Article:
Rethinking Natural Capital Amidst the US Infrastructure Bill
Amy Myers Jaffe is Research Professor and Managing Director of the Climate Policy Lab. She was formerly the David M. Rubenstein Senior Fellow for Energy and the Environment and Director of the Program on Energy Security and Climate Change at the Council on Foreign Relations.
In 1862, American philosopher and poet Henry David Thoreau published an essay on “walking” in The Atlanticin which he prophetically declared, “In wilderness is the preservation of the world.” Thoreau advised, “I believe that there is a subtle magnetism in Nature, which, if we unconsciously yield to it, will direct us aright. It is not indifferent to us which way we walk. There is a right way…”
The American conception of Nature has evolved over time. In recounting our early years as an American nation, historians often present a romantic imagery of pioneers taming the wilds of nature to make it yield to our human needs. Then, in the onset of the industrial age, natural resources were conceived as a means to an end – input to material aspirations. The voraciousness of that era spawned a conservation movement that segregated huge swatches of wilderness into preserves and national parks so that nature could be protected.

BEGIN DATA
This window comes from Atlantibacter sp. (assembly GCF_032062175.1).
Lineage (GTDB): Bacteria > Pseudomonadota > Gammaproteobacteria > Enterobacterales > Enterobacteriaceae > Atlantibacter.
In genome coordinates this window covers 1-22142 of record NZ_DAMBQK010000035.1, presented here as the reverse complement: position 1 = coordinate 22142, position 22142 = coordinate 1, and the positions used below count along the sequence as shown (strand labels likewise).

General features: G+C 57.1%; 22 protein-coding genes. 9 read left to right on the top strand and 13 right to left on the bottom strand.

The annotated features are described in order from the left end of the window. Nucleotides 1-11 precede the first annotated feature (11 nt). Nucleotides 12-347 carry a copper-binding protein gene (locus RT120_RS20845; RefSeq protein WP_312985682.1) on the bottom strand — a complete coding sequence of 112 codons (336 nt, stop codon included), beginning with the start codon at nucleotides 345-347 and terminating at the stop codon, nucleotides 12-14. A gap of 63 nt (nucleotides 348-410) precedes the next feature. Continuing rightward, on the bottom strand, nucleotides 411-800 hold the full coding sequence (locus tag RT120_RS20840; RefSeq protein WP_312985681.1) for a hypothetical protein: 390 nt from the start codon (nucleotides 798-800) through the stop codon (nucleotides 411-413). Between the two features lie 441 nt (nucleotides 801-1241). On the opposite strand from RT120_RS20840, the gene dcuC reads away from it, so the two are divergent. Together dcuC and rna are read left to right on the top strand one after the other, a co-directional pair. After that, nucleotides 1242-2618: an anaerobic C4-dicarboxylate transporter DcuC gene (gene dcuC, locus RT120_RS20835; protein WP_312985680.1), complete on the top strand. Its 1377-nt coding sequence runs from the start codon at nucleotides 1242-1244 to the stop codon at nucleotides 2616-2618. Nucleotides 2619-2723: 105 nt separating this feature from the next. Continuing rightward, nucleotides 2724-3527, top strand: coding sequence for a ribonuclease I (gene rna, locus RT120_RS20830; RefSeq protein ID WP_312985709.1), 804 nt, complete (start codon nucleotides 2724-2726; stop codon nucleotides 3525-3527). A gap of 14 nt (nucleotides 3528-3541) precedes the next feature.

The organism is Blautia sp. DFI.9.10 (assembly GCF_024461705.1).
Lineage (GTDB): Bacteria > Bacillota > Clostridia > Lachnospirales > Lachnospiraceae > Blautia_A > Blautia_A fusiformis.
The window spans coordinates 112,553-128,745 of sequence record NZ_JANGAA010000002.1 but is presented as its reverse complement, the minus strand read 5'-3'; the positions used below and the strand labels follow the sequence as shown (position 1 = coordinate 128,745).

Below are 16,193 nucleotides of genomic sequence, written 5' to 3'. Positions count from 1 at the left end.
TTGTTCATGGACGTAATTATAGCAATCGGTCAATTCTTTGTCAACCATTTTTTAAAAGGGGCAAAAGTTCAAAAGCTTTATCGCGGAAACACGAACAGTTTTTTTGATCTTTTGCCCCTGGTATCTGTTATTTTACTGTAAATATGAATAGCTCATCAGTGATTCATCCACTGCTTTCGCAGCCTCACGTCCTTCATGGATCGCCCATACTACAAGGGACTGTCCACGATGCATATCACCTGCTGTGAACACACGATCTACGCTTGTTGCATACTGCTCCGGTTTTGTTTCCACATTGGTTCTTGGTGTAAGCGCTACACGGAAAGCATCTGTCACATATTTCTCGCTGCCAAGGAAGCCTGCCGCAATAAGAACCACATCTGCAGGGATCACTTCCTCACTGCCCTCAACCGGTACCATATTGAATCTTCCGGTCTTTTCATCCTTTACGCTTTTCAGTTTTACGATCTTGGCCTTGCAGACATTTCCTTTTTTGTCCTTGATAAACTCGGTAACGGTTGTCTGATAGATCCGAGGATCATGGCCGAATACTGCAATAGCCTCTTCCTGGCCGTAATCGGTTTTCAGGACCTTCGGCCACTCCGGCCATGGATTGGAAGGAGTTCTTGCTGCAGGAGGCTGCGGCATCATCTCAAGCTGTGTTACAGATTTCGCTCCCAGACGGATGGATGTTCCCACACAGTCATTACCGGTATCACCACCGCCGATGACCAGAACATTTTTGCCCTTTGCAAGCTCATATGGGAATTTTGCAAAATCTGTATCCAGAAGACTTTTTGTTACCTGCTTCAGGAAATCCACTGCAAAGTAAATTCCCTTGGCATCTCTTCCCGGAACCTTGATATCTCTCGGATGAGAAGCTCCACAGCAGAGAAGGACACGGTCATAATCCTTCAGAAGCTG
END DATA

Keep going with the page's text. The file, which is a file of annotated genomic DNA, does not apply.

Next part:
Today, our relationship with Nature is again transforming. New concepts of conservation aim to protect the natural bounty of “what’s left.” The Intergovernmental Panel on Climate Change (IPCC) estimates that around 1 million animal and plant species are threatened with extinction due to global warming. Failure to address climate change increases the probability of massive erosion of coastlines, topsoil loss from flooding and drought in farm regions, and a deterioration in air and water quality.